Huntington's Disease Biomarkers Appear 24 Years Before Clinical Symptoms

Heidi Splete

June 08, 2020

Early signs of neurodegeneration appeared in young adult carriers of the Huntington's disease gene mutation approximately 24 years before the clinical onset of symptoms, according to a study published in the June Lancet Neurology. The data come from the Huntington's disease Young Adult Study (HD-YAS) conducted in the United Kingdom.

The genetic cause of Huntington's disease provides a potential target for biomarker treatment, wrote joint first authors Rachael I. Scahill, PhD, and Paul Zeun, BMBS, of University College London and colleagues.

"A detailed characterization of the premanifest period in Huntington's disease is crucial for disease staging, informing the optimum time to initiate treatments, and identifying biomarkers for future trials in people with premanifest Huntington's disease (preHD)," they said.

Identifying Biomarkers of Pre-Huntington's Disease

For their study, the researchers recruited 64 young adults with presymptomatic Huntington's disease (preHD) and 67 controls, with an average age of 29 years. Brain imaging was conducted between Aug. 2, 2017, and April 25, 2019. Individuals with preexisting measurable cognitive and psychiatric disorders were excluded.

The researchers found no significant evidence of cognitive or psychiatric impairment in the preHD group at 23.6 years from the predicted onset of symptoms. The preHD group showed smaller putamen volumes, compared with controls, but this difference had no apparent relation to the timing of symptom onset, the researchers said.

Brain imaging revealed elevations in the CSF mutant huntingtin, neurofilament light protein (NfL), YKL-40, and plasma NfL among individuals with preHD, compared with controls. Of these, CSF NfL showed the highest effect size of measures in the study and showed a significant increasing association with estimated years to the onset of clinical symptoms of HD carriers. Overall, 53% of individuals with preHD had CSF NfL values in the normal range, and 47% had elevated values, compared with controls.

"NfL is therefore a potential candidate to provide a measure of disease progression in early preHD and might eventually be used as a marker of response to treatment in future preventive trials," the researchers said.

The study findings were limited by several factors including potential underpowering to detect associations with age and CAG gene segment repeats, the researchers noted.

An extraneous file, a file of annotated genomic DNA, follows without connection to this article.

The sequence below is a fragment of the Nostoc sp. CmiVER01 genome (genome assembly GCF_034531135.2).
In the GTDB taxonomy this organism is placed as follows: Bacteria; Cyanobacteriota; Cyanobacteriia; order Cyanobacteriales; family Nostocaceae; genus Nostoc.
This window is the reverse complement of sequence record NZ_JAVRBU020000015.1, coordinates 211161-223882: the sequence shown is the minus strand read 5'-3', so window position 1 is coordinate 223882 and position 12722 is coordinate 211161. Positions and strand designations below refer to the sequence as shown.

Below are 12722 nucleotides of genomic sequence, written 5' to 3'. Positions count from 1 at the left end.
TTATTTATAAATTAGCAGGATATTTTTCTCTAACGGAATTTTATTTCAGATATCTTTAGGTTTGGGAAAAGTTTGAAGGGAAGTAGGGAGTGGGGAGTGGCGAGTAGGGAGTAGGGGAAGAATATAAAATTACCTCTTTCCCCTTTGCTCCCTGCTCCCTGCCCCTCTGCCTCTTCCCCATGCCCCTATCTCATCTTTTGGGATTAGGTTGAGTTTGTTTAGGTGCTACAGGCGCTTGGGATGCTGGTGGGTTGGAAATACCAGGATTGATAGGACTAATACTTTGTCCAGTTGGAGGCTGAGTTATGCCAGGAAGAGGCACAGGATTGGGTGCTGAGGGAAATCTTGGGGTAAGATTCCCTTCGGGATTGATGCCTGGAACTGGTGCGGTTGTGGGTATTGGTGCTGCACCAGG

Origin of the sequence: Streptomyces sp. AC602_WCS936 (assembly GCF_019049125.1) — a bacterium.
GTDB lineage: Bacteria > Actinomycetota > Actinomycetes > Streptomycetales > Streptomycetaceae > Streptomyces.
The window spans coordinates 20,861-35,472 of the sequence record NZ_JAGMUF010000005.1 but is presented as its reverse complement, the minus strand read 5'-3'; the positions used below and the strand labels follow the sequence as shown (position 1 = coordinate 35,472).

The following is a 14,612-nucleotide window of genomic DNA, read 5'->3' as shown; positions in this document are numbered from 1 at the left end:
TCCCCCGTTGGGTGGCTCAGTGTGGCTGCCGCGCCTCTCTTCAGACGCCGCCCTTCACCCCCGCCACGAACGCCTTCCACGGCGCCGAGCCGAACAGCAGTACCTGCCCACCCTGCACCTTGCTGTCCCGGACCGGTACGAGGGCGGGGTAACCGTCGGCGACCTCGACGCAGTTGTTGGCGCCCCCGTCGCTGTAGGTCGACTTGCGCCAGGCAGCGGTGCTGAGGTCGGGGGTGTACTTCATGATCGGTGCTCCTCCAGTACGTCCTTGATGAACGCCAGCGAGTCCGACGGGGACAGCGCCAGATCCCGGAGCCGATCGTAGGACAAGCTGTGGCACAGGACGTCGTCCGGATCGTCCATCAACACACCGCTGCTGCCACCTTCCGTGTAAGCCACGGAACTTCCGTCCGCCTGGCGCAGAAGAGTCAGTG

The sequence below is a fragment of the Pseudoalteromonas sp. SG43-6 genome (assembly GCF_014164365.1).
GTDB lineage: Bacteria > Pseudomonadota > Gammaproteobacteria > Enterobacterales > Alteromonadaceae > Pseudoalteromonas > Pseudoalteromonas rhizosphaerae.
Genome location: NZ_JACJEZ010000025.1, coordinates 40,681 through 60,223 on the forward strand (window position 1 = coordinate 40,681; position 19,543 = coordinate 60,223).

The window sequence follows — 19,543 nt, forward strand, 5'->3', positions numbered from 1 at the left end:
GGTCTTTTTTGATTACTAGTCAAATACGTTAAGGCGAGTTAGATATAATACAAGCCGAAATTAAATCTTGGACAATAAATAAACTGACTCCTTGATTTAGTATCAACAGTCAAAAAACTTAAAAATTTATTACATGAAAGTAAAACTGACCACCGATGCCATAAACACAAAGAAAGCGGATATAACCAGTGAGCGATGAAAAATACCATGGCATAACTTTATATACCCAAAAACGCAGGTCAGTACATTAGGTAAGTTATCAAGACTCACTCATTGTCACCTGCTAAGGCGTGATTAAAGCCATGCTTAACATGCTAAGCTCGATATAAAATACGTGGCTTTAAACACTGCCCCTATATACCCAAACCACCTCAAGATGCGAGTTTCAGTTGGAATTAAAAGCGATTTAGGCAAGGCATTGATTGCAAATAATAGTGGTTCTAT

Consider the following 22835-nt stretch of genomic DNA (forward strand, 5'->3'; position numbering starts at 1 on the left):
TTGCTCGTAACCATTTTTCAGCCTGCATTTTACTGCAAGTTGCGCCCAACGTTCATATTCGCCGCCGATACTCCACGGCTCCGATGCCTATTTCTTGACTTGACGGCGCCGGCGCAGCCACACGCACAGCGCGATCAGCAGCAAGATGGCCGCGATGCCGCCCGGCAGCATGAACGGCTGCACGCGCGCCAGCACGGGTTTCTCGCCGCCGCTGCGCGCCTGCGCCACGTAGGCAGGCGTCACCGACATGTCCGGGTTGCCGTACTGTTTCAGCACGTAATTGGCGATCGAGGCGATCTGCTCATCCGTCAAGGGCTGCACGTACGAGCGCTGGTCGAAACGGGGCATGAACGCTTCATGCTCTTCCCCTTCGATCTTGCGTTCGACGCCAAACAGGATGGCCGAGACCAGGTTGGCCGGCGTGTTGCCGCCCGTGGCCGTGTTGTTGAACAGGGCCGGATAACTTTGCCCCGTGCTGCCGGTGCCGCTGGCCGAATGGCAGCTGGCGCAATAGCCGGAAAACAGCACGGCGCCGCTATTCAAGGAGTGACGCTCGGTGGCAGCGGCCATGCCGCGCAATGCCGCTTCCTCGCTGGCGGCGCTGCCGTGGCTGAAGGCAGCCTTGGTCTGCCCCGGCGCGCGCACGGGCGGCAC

However, "By identifying a cohort of individuals with preHD and no detectable functional impairment but who begin to exhibit subtle elevations in select biological measures of neurodegeneration, we have highlighted a crucial point early in the disease process," they concluded.

"Intervening at this stage might offer the prospect of delaying or preventing further neurodegeneration while function is intact, giving gene carriers many more years of life without impairment," they added.

What Is the Best Window for Treatment?

The study is "particularly important since the absence of any subclinical symptoms in preHD individuals far from onset shows that the abnormal developmental aspect of Huntington's disease has no substantial effect on adults' clinical pattern," wrote Anne-Catherine Bachoud-Lévi, MD, of Université Paris Est, Créteil, France, in an accompanying comment.

"The most robust findings of [the study] are the sensitiveness of NfL, compared with mutant huntingtin in CSF of individuals with preHD, and that degenerative rather than developmental disorders are clinically relevant," she said. However, potential limitations to the study include the exclusion absence of language and calculation as part of the cognitive assessments, she noted. "Ideally, more sensitive cognitive tasks including these domains should be designed for preHD participants."

In addition, the risks versus benefits of any long-term treatment must be considered, Dr. Bachoud-Lévi noted.

"The best window for treatment should instead target the time when a detectable subclinical slope of cognitive performance allows for predicting disease onset within a few years," she said. "Turning to machine learning methodology, such as that in oncology, might also permit combining the best window and the best disease-modifying therapy for individuals with preHD," she added.

The study was supported by the Wellcome Trust, CHDI Foundation. The researchers had no financial conflicts to disclose. Dr. Bachoud-Lévi disclosed grants and personal fees from Roche, and grants from the French Ministry of Health and Direction de la Recherche Clinique.

SOURCES: Scahill RI et al. Lancet Neurol. 2020 June;19:502-12; Bachoud-Lévi A-C. Lancet Neurol. 2020 June;19:473-5.

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